When considering the adolescent crush on horses, many of us tend to think of young girls—National Velvet. With his new Broadway play, Equus, the British writer Peter Shaffer obliges us to examine the possibility that these beautiful, enthralling animals may bewitch men as well.
This is an article from the March 3, 1975 issue
Shaffer's drama focuses on a young man named Alan, who in the midst of his urban environment develops a deep love of horses. The boy is "a modern citizen for whom modern society doesn't exist," and horses become mythic creatures to him. In a demented moment, after unsuccessfully making love to a girl in a stable, he is convinced the horses are staring at him accusingly, and he puts their eyes out. Shaffer plays too much with the old chestnut that crazy people are really sane and sane people insane, but nothing in the whole play struck me so much as his psychiatrist's final bittersweet assessment of the young man's future. Alan's sanity will only be regained, the psychiatrist believes, when he transfers his affection to a more normal object—a motor scooter, and then a car—when at last a horse is merely something "to put the odd 50 pence on."
Shaffer is right on the button. We don't think people are at all crazy if they go bananas over an automobile, which may be a large part of our problem today. The road to hell is paved—period. And the horse, because his function has been usurped by the automobile, is seen only in distant, impersonal profile, as in crossing a finish line, numbered. We modern citizens never peer head-on into those coal-black eyes that seem to hold the depths of eternity—the ultimate thing that drives Alan cuckoo. Those eyes.
The playwright has based his work on a bizarre episode that actually happened with a boy and horses. But it occurred to me that our popular culture leaves all young boys with a wish, a centaur wish if you will, for being one with a horse. Roy Rogers and Trigger, Gene Autry and Champion. When we were kids, these, not the Yankees or 49ers, were our first teams. Then Emiliano Zapata and his great white stallion in romantic history, Robert E. Lee and Traveller in real history. Everywhere, the man and his horse. We never think of the man and his car unless he is killed in it.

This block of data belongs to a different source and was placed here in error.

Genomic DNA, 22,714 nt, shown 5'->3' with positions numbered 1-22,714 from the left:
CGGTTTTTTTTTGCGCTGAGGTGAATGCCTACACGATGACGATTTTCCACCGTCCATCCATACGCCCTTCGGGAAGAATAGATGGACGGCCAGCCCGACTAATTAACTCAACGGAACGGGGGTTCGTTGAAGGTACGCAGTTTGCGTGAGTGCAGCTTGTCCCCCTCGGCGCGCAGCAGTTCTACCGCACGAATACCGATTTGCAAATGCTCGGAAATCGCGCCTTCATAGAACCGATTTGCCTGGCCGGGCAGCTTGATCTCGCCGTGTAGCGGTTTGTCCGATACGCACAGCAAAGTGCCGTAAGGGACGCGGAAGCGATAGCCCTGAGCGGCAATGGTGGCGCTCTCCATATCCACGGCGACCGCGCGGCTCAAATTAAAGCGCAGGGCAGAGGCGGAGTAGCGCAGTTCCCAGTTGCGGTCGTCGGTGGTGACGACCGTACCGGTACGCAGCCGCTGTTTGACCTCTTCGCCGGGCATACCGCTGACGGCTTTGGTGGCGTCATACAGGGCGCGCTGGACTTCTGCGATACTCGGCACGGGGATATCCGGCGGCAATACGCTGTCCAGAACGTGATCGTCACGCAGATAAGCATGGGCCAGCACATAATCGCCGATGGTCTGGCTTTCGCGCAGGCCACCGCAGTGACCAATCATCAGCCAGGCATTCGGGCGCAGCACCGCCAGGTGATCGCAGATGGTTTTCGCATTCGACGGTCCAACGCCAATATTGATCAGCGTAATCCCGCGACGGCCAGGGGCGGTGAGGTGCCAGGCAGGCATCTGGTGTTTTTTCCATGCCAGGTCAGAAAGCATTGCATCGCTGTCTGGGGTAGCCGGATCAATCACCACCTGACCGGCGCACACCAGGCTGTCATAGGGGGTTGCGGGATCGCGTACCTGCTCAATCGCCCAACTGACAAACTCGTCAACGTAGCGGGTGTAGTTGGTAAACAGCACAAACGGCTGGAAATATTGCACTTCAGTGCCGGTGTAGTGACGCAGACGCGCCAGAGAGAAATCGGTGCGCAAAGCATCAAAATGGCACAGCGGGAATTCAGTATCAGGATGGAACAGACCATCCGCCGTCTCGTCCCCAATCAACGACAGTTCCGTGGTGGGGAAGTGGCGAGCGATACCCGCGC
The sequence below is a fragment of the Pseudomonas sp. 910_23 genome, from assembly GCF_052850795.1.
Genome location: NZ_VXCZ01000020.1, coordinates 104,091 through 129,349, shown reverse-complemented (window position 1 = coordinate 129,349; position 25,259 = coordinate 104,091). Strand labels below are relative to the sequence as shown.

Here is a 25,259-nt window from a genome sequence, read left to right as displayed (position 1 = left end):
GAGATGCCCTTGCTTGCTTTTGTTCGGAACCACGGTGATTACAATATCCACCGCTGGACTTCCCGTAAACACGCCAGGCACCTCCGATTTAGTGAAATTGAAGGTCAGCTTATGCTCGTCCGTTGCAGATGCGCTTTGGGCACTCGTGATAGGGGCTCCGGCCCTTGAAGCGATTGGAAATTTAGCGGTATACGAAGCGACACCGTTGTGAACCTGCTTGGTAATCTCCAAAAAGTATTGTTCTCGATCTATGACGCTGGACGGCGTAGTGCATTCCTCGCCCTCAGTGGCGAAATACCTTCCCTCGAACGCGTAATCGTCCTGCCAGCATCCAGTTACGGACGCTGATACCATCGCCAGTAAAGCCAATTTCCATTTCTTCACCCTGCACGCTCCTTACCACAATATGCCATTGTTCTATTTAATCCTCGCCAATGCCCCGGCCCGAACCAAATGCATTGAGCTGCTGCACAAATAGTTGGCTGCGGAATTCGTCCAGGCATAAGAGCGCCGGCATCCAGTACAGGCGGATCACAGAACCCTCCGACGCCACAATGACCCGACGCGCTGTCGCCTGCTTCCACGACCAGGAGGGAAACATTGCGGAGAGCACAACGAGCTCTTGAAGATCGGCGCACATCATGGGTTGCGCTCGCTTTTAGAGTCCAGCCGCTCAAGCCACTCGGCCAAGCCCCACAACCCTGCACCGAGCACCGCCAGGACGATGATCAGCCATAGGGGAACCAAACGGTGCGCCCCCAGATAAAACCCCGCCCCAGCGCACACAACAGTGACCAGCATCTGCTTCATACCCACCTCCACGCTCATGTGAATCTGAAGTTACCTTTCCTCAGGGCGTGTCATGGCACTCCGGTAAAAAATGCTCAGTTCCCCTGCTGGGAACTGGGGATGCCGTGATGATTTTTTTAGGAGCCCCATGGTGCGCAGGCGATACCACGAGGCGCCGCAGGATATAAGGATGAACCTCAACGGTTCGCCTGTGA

It is all very easy to laugh about the cowboy's love of horse instead of lady, but since that is one distinct choice all of us little boys have, maybe it really isn't a laughing matter. A woman literary agent told me not long ago, "It's awful. All you American heterosexual males have no passion." At the racetrack, it often seems that horseplayers are not just angry at the little men who get to ride horses, but also jealous of them. They scream at jockeys in a more personally abusive way than at other athletes. With the economy demanding that cars serve our gaudy fantasies less and less, and more and more be built just as ve-hickles, as they are known in the Army, there may soon be more Alans among us. Maybe the horse is going to make a comeback, trauma-wise anyway.
I don't think for a moment that this is what Shaffer wanted us to ponder—or even imagined that anyone would. He was writing a psychological why-done-it, not moonlighting as a P.R. man for horses. Still, even though I had some strong reservations about Equus as drama, Equus as theater is fascinating—and largely because of the horses. They are portrayed by actors dressed plainly, in pants and sweaters, with high slanted clogs and stark bird-cage horseheads. And yet, with only this simple costuming, the actors absolutely portray horses, performing amazingly equinelike movements. Certainly not since Zero Mostel turned into a rhinoceros before our very eyes, simply by roaring and posturing as rhinos do, have we seen anything on Broadway like the animals of Equus. Special praise must go to a handsome young actor from Kansas named Everett McGill, who plays the lead horse. I have bet on horses who performed less like horses than Mr. McGill.